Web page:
Deploy an ASP.NET Core Application on Windows Server with AWS Lightsail

Deploying a .NET application in the cloud is similar to deploying on-premise or at a datacenter. This tutorial demonstrates how deploy an application using a virtual private server managed by AWS Lightsail.

Published Jun 30, 2023

Deploying applications is a fundamental task for IT Pros. The Run in the Cloud stage of the Practical Cloud Guide for IT Professionals uses AWS Lightsail - a managed service for Virtual Private Servers (VPS), containers, databases, storage, and networking. The goal of the Run in the Cloud is to gain experience working in the cloud without building a cloud infrastructure.

For this task you will deploy an ASP.NET Core application on IIS in Windows Server. The application is simple web applications but requires installing and configuring IIS in addition to deploying it.

Let’s begin with an AWS Lightsail overview to familiarize working with this service. Note that this is brief introduction to get familiar with the service. If you want to get started on the tutorial, go to Module 1

Open the AWS Console in a browser and use the search bar to find AWS Light Sail.

Open AWS Lightsail in console

The Lightsail menu displays an option for Instances, or Virtual Private Servers. Choose Instances, then choose Create instance.

Create a VPS instance in AWS Lightsail

Create an instance has several options. First, choose the Instance location, you can leave the default or choose the closest AWS Region. Second, choose a Windows Server for the VPS. Third, choose an OS only Windows Server blueprint

Create an instance

You can choose the Instance plan. One of the advantages of Lightsail is a fixed monthly cost for a VPS.

Choose an instance plan

This is a brief overview of AWS Lightsail. As we progress through the tasks, we’ll go in depth with Lightsail’s other services.

In this tutorial you will create a Windows Server 2022 instance and deploy a ASP.NET Core application on IIS

✅ AWS Level
Intermediate - 200
⏱ Time to complete
45 mins
💰 Cost to complete
Free Tier eligible
🧩 Prerequisites
- An AWS account: If you don't have an account, follow the Setting Up Your AWS Environment tutorial for a quick overview. For a quick overview for creating account follow Create Your AWS Account.
- AWS credentials: Follow the instructions in Access Your Security Credentials to get your AWS credentials
- A git client: Follow the instructions to Install Git for your operating system.
- .NET installed
- Powershell for your operating system.
💻 Code Sample
Code sample used in tutorial on GitHub
📢 Feedback
⏰ Last Updated

In DevOps, applications are typically built with Continuous Integration (CI) software. Code is pushed into the CI by developers where it is built and tested and released into cloud storage.

This tutorial is based on a scenario where a compiled and packaged application has been pushed into object storage (AWS S3) by a CI process. We'll simulate that uploading the application and an IIS configuration script to AWS S3. Note that the configuration script is for deploying and configuring the application on the Windows 2022 server and is not part of a Continuous Delivery (CD) process.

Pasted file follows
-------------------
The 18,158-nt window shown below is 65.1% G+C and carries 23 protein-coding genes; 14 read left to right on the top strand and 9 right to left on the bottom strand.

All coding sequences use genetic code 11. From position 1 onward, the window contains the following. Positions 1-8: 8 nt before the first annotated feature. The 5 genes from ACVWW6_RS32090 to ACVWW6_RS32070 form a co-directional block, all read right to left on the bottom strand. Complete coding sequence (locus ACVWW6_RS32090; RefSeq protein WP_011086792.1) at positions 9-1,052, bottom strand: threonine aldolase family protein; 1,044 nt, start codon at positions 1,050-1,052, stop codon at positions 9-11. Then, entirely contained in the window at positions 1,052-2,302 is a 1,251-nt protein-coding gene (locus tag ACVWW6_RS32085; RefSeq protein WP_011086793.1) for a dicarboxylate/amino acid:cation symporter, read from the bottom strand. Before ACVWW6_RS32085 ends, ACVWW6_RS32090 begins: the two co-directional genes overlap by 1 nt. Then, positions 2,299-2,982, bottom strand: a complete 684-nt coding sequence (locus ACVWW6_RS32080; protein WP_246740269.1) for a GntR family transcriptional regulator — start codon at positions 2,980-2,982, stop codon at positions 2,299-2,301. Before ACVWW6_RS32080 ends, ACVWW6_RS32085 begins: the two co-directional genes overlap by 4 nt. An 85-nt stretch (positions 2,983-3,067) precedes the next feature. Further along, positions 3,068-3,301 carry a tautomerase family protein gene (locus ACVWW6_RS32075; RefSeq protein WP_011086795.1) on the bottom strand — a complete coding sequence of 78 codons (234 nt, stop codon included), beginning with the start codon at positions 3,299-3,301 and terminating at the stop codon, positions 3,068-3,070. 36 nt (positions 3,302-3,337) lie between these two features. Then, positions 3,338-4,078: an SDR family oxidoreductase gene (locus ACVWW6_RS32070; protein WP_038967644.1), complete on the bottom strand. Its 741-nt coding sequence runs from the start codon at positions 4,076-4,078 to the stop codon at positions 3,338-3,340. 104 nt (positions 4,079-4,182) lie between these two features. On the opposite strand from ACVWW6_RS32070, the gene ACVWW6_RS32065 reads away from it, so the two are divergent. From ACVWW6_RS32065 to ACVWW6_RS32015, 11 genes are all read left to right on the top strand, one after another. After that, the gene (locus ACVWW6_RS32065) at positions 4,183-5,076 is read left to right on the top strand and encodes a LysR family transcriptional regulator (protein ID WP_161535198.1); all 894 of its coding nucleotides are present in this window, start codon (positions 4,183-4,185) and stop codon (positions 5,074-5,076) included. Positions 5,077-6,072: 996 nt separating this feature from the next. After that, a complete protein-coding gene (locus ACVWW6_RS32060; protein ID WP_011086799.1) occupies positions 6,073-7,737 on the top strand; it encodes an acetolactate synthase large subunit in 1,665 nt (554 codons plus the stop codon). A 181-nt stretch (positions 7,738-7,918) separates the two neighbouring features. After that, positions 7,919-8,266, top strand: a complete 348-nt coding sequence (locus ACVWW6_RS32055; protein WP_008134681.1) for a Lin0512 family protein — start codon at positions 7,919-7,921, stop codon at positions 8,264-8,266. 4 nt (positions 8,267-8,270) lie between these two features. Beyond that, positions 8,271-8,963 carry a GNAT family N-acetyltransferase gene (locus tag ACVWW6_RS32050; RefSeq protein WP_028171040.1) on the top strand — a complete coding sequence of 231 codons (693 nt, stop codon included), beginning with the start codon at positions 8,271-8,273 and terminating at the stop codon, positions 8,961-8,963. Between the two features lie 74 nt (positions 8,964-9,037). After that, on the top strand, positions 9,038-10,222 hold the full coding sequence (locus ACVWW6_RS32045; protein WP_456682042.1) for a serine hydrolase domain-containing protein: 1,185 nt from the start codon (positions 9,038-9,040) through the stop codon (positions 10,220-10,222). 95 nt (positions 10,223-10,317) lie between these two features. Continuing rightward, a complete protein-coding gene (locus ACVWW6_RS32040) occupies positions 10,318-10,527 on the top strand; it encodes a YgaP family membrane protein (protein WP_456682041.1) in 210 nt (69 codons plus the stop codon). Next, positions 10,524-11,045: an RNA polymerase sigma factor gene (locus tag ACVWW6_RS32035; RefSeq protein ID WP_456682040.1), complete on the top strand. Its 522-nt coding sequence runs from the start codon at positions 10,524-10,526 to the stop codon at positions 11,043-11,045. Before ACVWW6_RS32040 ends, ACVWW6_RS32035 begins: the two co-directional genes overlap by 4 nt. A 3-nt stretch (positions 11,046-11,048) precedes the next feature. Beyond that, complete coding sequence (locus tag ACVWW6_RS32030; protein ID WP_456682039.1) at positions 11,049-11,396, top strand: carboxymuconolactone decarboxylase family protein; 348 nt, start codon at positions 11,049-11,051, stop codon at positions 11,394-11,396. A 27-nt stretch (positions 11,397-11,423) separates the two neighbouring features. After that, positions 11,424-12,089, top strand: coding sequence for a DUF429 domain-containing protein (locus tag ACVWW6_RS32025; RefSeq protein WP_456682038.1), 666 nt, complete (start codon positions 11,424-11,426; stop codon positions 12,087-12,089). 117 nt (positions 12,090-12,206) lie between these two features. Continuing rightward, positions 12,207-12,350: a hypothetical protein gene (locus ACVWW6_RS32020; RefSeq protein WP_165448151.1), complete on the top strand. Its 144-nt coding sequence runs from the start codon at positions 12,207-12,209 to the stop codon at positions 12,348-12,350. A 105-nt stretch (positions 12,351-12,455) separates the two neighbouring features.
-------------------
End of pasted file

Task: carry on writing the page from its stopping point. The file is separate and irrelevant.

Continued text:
In this module, the software and deployment script is in a GitHub repository. You will clone the repository to copy the files to your local drive. You will compile the application with .NET and package it in a zip file.

Step 1: Clone the practical-cloud-guide-code repository. Build and zip the application.

git clone https://github.com/build-on-aws/practical-cloud-guide-code

Step 2: Compile the ASP.NET Core application.

This step compiles the C# code into an executable and creates a publish directory.

In Windows, Linux, or macOS:

cd ./practical-cloud-guide-code/run-to-build/windows-app-deploy/aspnetcoreapp/
dotnet publish -c release

Step 3: Package the application as a zip file.

This step packages all the application files into a zip file that can unloaded to cloud storage and deployed on a Windows server. Note that you must be in the publish directory when compressing the application. When the zip file is uncompressed, all the files will be in the root directory of th website.

In Windows or Powershell:

cd ./practical-cloud-guide-code/run-to-build/windows-app-deploy/aspnetcoreapp/bin/Release/net6.0/publish
Compress-Archive -Path ./ -DestinationPath ./deploy/app.zip

In Linux or macOS:

cd ./practical-cloud-guide-code/run-to-build/windows-app-deploy/aspnetcoreapp/bin/Release/net6.0/publish
zip ./windows-app-deploy/deploy/app.zip ./*

The next step is to create an S3 bucket to store the files that can be accessed by a Windows Server.

Step 1: Open the AWS Console and choose Lightsail.

Open AWS Lightsail

Step 2: Create an S3 bucket

Choose Storage.

Choose Storage in the Lightsail menu

In the Create a new bucket page choose the 5GB storage plan and give the bucket a unique name, such as <my>-practical-cloud-guide. Note that bucket names must be globally unique. Select Create Bucket.

Create an S3 bucket

You will see a menu page for the practical-cloud-guide bucket, choose Objects.

Open the Objects menu

The Object list displays the objects in the bucket. Choose Upload to put the application and deployment file in the bucket.

Upload files to S3

Choose File.

Choose File

Select app.zip and deploy_iis.ps1 from ./practical-cloud-guide-code/run-to-build/windows-app-deploy /deploy/ and choose Open.

Choose files to upload to S3

The files will be added to the Object list.

Files in S3

A common task is to deploy a Windows Server configured with IIS. We will use the AWS Lightsail console to instantiate Windows Server 2000 and configure it to install .NET core and IIS with a Powershell script.

Step 1: Deploy Windows Server 2022

Choose Create instance.

Open the server menu

Choose Microsoft Windows, then choose Windows Server 2022.

Create a Windowserver instance

Choose an instance plan, for this tutorial you can use the smallest plan, but larger plans are more responsive.

Choose an instance plan

Add a script to create a directory and download the application and deploy script. Copy this script into the Launch script input box. Replace the values for the access key, security key, and region with your account.

iex ($YourAccessKey = '<your-access-key>')
iex ($YourSecretKey = '<your-secret-key>')
iex ($YourRegion = '<your-region>')